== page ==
Opinion 89-31

This opinion represents the views of the Office of the State Comptroller at the time it was rendered. The opinion may no longer represent those views if, among other things, there have been subsequent court cases or statutory amendments that bear on the issues discussed in the opinion.

ELECTIONS -- Recall Election (authority of city voters to petition)
REFERENDUM-- Recall Election (authority of city voters to petition)
CHARTERS -- City Charters (right to hold recall election)
LOCAL LAWS -- Recall Election (authority of city to provide for)

MUNICIPAL HOME RULE LAW, §§10(1)(ii)(a)(1), (c)(1), 37: A city may not provide for recall elections of elected officials in the absence of express statutory or constitutional authority.

You ask whether the voters of a city may bring a petition to remove an elected city official through recall election. Under such a procedure, a city official would be removed from office before the end of his or her term of office by vote at a referendum to be taken upon filing of a petition signed by a specified number of qualified persons.

Initially, we note that it is well-established in this State that government by representation is the rule. Direct action by the electorate is the exception and must rest on an express constitutional or statutory grant or reservation of power (Mills v Sweeney, 219 NY 213; McCabe v Voorhis, 243 NY 401). There is no constitutional provision or general State statute which provides authority for recall of elected city officials by petition and direct vote of the electorate (cf. Public Officers Law, §33 providing for the removal of the chief executive officer and police chief of a city by the Governor). Therefore, unless a city is authorized under its home rule powers to adopt a local law providing for recall elections, such a procedure may not be utilized to remove elected officials from office.

In this regard, we note that the Municipal Home Rule Law and the State Constitution provide broad authority for a city to adopt local laws, not inconsistent with any general law or the constitution, relating to the "mode of selection and removal" of its officers and employees (NY Const, art 9, §2[c]; Municipal Home Rule, §10[1][ii][a][1]). Thus, if a recall election is simply a mode of removal within the contemplation of Municipal Home Rule Law, §10 and article 9(2) of the Constitution, it may be authorized by local law.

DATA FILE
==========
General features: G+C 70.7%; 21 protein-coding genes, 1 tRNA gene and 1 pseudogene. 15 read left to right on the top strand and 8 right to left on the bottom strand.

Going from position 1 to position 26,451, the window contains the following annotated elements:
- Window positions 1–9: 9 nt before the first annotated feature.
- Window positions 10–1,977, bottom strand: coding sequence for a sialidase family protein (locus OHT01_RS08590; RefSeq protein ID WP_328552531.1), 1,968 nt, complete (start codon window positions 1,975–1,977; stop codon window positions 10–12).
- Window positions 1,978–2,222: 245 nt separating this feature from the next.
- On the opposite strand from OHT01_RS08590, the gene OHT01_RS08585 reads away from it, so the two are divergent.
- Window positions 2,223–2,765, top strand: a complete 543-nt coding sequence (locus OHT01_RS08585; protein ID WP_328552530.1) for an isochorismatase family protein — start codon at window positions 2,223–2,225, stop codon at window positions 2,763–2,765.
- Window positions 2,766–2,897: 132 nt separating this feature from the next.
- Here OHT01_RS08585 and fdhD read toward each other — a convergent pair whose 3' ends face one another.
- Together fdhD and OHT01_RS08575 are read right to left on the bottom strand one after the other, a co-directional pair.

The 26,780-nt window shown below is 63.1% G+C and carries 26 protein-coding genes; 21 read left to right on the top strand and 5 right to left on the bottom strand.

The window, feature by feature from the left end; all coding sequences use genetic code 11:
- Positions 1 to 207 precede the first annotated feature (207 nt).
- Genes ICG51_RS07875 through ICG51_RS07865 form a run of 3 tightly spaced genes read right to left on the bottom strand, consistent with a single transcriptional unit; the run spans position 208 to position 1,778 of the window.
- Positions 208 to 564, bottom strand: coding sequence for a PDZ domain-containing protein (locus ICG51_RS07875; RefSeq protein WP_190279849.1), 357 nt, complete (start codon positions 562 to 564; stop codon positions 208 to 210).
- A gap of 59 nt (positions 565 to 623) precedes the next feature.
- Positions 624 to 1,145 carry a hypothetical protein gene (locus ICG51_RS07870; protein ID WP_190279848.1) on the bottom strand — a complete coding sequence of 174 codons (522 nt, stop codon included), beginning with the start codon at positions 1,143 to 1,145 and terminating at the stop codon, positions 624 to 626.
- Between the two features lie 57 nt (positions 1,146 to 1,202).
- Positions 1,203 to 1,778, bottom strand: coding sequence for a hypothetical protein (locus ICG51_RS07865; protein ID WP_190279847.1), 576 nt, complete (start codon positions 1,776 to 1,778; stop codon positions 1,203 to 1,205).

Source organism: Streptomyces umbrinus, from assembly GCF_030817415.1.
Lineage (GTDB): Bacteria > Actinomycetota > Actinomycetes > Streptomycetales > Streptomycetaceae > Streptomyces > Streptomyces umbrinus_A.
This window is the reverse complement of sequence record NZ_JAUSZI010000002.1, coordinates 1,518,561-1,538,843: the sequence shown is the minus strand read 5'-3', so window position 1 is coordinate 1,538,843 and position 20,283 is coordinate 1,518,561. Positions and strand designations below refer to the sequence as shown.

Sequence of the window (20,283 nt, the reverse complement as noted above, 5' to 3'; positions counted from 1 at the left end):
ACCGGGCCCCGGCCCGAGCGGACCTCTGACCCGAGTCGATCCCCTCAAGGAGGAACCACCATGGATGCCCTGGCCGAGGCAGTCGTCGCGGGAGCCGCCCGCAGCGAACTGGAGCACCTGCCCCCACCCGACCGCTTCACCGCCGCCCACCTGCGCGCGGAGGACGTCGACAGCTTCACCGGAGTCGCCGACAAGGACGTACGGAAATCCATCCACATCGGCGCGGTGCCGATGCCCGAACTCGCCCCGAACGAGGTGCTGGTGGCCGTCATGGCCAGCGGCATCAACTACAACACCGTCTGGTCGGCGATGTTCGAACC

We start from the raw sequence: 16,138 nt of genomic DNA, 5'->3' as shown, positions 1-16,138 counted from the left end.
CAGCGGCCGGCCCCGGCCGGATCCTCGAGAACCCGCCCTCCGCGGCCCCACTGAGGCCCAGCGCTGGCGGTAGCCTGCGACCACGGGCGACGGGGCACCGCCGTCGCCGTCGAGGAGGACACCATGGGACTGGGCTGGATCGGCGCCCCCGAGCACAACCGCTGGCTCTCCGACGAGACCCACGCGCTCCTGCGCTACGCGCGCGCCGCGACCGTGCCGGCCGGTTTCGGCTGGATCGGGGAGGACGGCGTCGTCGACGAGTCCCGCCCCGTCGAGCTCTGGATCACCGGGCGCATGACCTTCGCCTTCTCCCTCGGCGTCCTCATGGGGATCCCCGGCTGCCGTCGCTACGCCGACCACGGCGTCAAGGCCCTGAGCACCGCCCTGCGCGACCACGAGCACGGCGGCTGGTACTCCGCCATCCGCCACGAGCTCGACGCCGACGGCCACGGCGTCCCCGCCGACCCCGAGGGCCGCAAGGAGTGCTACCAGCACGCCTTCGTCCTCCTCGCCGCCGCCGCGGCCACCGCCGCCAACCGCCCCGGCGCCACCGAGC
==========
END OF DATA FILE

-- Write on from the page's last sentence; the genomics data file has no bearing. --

The question of whether a city charter may be amended by local law to provide for recall election was examined in Sinawski v Cuevas, 1986, 133 Misc 2d 72, 506 NYS2d 396, affd 123 AD2d 548, 506 NYS2d 711. This case was an Article 78 proceeding to annul a determination by the city clerk invalidating an initiative petition, filed pursuant to Municipal Home Rule Law, §37, to amend a city charter to provide for recall elections. The court first noted that those states which recognize the right of the electorate to remove an elected official by recall election have done so by means of a specific reservation of that right in their constitutions. The court then stated as follows:

... There is no specific reservation of that right in the New York Constitution or in any statute; nor is there any reference to a procedure for a recall election in the Election Law. There are however specific statutory procedures for the removal of local officials and employees ...

Certainly the effect on the official involved, i.e., the loss of the position, is the same regardless of the procedural vehicle employed. However to hold that the term removal includes the right of recall would require the court to imply the reservation to the electorate of a substantive right entailing a complex procedure from the silence of the Constitution and the relevant statutes. (133 Misc 2d at 76, 506 NYS2d at 398-9)

The court concluded that, without an express grant of authority in the Constitution or the Municipal Home Rule Law to permit removal from office by direct vote of the electorate, no such right exists and the proposed local law was not a proper subject for a local law amending the charter. The court also concluded that, even if the removal of elected officials by direct vote of the electorate could be authorized by local law, the proposed local law was fatally defective as a matter of law because drafting defects made it incapable of enforcement.

The Appellate Division affirmed the Supreme Court's judgment dismissing the petition to annul the clerk's determination to invalidate the petition filed pursuant to Municipal Home Rule Law, §37. The Appellate Division, however, while affirming on the grounds that the petition was fatally flawed, also stated that it need not rule on whether a recall election is statutorily or constitutionally authorized (see also MacFarlin v O'Leary, 245 App Div 164, 281 NYS 112 [1935], in which a city local law providing for recall elections of city councilmen was declared invalid on procedural grounds).

For the reasons discussed in the lower court decision in Sinawski, supra, it is our opinion that a recall election to remove an elected city official from office may not be held in the absence of express statutory or Constitutional authority. Further, since neither article 9 of the State Constitution nor Municipal Home Rule Law, §10 expressly provide home rule authority to provide for recall election, a city may not adopt a local law authorizing recall elections.

August 22, 1989
Alfred L. Goldberger, Esq., Corporation Counsel
City of Schenectady